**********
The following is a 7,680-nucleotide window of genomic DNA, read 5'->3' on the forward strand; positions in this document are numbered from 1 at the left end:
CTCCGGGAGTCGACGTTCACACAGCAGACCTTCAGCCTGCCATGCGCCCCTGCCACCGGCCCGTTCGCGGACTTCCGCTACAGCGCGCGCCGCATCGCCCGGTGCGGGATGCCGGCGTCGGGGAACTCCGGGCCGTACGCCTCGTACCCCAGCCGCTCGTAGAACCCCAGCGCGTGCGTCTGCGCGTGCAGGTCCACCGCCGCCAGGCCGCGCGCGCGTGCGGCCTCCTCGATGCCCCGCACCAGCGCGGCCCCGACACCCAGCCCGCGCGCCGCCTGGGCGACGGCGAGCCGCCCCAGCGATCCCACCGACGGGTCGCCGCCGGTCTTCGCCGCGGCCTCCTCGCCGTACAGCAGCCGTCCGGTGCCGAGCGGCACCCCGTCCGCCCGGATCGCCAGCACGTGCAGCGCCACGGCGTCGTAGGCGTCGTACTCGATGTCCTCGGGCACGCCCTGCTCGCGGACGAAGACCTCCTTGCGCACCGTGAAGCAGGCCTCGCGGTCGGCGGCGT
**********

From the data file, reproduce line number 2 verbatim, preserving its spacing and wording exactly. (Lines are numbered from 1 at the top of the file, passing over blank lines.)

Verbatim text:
CTCCGGGAGTCGACGTTCACACAGCAGACCTTCAGCCTGCCATGCGCCCCTGCCACCGGCCCGTTCGCGGACTTCCGCTACAGCGCGCGCCGCATCGCCCGGTGCGGGATGCCGGCGTCGGGGAACTCCGGGCCGTACGCCTCGTACCCCAGCCGCTCGTAGAACCCCAGCGCGTGCGTCTGCGCGTGCAGGTCCACCGCCGCCAGGCCGCGCGCGCGTGCGGCCTCCTCGATGCCCCGCACCAGCGCGGCCCCGACACCCAGCCCGCGCGCCGCCTGGGCGACGGCGAGCCGCCCCAGCGATCCCACCGACGGGTCGCCGCCGGTCTTCGCCGCGGCCTCCTCGCCGTACAGCAGCCGTCCGGTGCCGAGCGGCACCCCGTCCGCCCGGATCGCCAGCACGTGCAGCGCCACGGCGTCGTAGGCGTCGTACTCGATGTCCTCGGGCACGCCCTGCTCGCGGACGAAGACCTCCTTGCGCACCGTGAAGCAGGCCTCGCGGTCGGCGGCGT